And just like with the use of physical aggression, the goal is to obtain what is perceived to be power. During adolescence, the purpose for obtaining power centers around our social survival. It’s during this unpredictable period in our development where noticeable physical maturation meets intense emotional, cognitive and psychological change, creating a deep need for reassurance. Adolescence can be an uncertain time, making us to feel out of control and vulnerable or at risk of being rejected or abandoned. And it’s these feelings of insecurity that trigger the desire to establish power or vantage over our peers, because if someone is beneath us, hypothetically, we’ll never be at the bottom. But when we fail to escape adolescence with a healthy sense of self, one that isn’t bolstered by the opinions of others, we tote those insecurities into adulthood. This causes us to navigate adult spaces from behind the cover of our adolescent insecurities, and through that faulty filter, it’s tough to decipher community from competition.
Before we’re taught sisterhood, we’re taught survival. Which is ironic considering we’d probably need to know a lot less about survival if we collectively understood a little more about sisterhood. We’re raised being told their’s room for only one of us. And she can’t be too dark, or too fair, or too fat, or too skinny, or too tall, or too short, or too curvy or too slender. And she has to have booty, the kind you can see from the front, and her edges, always impeccably laid. Her makeup has to be perfectly understated, but rarely does she wear any– she’s flawless without it. And between being a seasonal smut and full-time scholar, she works a 12-hour shift and keeps a spotless home. She strokes egos and silences her own thoughts and opinions. She bakes Bundt cakes and studies the good word on Sundays, ‘cause you know her God is good all the time.
If she sounds way too rare to be real –and that’s because she isn’t — we’ll stop at nothing to emulate this muddled montage of womanhood. And when we fail, we’ll blame the next woman trying equally as hard to mirror the impossible, as opposed to faulting the system that would have us compete in the first place. We know that our seats are limited, that our partner pickings are slim, that the realm of possibility for us is just a bit narrower, and that defeatist diatribe alone is enough to damage any relationship because they’re all built upon self-respect. If we don’t think much of ourselves, we won’t think much of anything that resembles us. Which is why Black girls have to be taught to love whatever they see when they look in the mirror, so they’ll love their reflections in one another. Otherwise, a huge part of the Black female experience will remain centered around adjusting to the reality that we all don’t get to have it all, not because we’re not all worthy but because there isn’t enough “it” to go around. And we’ll continue to subscribe to whatever narrative earns us our “fair share,” which, unfortunately in our case, is the one that pits us against each other.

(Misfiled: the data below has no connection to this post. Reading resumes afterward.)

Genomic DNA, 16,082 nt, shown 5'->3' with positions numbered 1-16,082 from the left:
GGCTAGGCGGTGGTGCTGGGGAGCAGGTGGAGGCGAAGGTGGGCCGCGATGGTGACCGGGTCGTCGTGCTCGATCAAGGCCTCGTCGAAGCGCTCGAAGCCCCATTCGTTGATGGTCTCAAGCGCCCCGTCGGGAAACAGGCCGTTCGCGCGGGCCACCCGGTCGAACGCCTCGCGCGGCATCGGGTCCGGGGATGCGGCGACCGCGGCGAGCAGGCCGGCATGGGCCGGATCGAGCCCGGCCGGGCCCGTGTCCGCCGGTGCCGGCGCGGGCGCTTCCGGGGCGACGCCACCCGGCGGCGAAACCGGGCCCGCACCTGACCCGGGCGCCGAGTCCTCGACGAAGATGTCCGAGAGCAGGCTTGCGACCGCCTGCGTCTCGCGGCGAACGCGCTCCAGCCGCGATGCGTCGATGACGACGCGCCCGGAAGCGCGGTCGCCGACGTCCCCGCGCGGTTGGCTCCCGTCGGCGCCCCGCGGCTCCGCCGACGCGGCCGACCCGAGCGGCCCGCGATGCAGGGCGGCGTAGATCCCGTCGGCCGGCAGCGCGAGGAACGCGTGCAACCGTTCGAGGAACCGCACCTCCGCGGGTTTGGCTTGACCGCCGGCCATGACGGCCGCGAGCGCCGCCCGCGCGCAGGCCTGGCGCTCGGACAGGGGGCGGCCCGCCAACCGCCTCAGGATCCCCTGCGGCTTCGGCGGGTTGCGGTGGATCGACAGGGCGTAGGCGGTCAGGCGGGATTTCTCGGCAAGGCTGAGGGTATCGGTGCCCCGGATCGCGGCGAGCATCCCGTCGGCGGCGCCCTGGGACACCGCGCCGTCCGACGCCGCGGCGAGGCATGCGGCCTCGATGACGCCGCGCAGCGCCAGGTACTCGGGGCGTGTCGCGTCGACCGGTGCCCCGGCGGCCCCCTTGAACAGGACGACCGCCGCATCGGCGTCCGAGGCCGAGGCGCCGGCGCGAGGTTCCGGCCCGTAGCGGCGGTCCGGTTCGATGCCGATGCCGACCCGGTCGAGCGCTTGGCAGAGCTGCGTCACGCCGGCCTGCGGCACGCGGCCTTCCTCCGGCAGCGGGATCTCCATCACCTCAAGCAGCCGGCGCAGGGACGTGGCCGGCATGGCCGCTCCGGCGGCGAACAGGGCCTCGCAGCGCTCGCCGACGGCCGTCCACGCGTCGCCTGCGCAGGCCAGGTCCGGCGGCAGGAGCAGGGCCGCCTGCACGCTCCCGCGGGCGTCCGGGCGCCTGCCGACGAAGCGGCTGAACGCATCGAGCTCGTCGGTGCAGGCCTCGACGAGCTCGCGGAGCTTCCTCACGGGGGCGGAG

In our quest for survival, we’ve made prey of one another, using our pubescent mean girl techniques to mask our big girl insecurities. So convinced that there can’t possibly be enough good to grace the many spaces Black girls occupy, we delight in the misfortunes of one another as though they bolster our chances at success. Our greatest wins won’t be won against one another. And touting Black girl magic is meaningless if that energy isn’t met with any movement that matters. We know how Black women learned to hate one another, the same way we learned to see our bodies as commodities and affection as an even exchange. We’re constantly bombarded with the normalization of our disunion to the point that it’s become somewhat of an identity. We display our disdain like hashtags in a Twitter bio. Pretending #TeamLightskin vs #TeamDarkskin is about preference, sure, as much as “Build That Wall” is about politics.
And with all of the many reasons the world has given us not to love ourselves, it’s no wonder our camaraderie is constantly called into question. We don’t learn to love ourselves without first learning to love all of the things that we believe make us unloveable, things like body type, hair texture and complexion. And learning self-love and learning to love one another are two processes we cannot afford to forfeit. There could never be anyone who could relate to the experiences of a Black woman like another black woman, and that inter-mutual identity deserves to be relished. We practice Black Girl Magic by challenging the narratives that rob us of the power of our togetherness. And we haven’t a clue how powerful we are together.